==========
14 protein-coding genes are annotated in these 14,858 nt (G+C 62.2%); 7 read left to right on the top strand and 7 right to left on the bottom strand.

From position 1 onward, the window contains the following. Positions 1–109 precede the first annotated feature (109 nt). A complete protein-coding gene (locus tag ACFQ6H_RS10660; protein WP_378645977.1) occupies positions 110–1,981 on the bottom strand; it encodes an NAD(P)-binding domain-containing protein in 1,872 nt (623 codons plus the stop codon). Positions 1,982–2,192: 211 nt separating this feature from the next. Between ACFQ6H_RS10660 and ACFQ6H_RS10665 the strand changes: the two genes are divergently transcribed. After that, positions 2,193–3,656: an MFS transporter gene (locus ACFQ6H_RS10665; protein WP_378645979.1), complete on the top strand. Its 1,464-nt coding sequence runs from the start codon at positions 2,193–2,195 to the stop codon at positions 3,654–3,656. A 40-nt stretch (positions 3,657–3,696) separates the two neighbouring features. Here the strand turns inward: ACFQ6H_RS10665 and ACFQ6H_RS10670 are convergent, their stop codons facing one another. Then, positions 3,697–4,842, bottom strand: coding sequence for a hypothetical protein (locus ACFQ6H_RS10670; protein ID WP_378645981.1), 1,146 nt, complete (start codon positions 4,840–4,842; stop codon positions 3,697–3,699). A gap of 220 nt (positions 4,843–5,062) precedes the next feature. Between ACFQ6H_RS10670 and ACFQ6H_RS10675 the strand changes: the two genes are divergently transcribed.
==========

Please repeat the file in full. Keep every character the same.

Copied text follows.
14 protein-coding genes are annotated in these 14,858 nt (G+C 62.2%); 7 read left to right on the top strand and 7 right to left on the bottom strand.

From position 1 onward, the window contains the following. Positions 1–109 precede the first annotated feature (109 nt). A complete protein-coding gene (locus tag ACFQ6H_RS10660; protein WP_378645977.1) occupies positions 110–1,981 on the bottom strand; it encodes an NAD(P)-binding domain-containing protein in 1,872 nt (623 codons plus the stop codon). Positions 1,982–2,192: 211 nt separating this feature from the next. Between ACFQ6H_RS10660 and ACFQ6H_RS10665 the strand changes: the two genes are divergently transcribed. After that, positions 2,193–3,656: an MFS transporter gene (locus ACFQ6H_RS10665; protein WP_378645979.1), complete on the top strand. Its 1,464-nt coding sequence runs from the start codon at positions 2,193–2,195 to the stop codon at positions 3,654–3,656. A 40-nt stretch (positions 3,657–3,696) separates the two neighbouring features. Here the strand turns inward: ACFQ6H_RS10665 and ACFQ6H_RS10670 are convergent, their stop codons facing one another. Then, positions 3,697–4,842, bottom strand: coding sequence for a hypothetical protein (locus ACFQ6H_RS10670; protein ID WP_378645981.1), 1,146 nt, complete (start codon positions 4,840–4,842; stop codon positions 3,697–3,699). A gap of 220 nt (positions 4,843–5,062) precedes the next feature. Between ACFQ6H_RS10670 and ACFQ6H_RS10675 the strand changes: the two genes are divergently transcribed.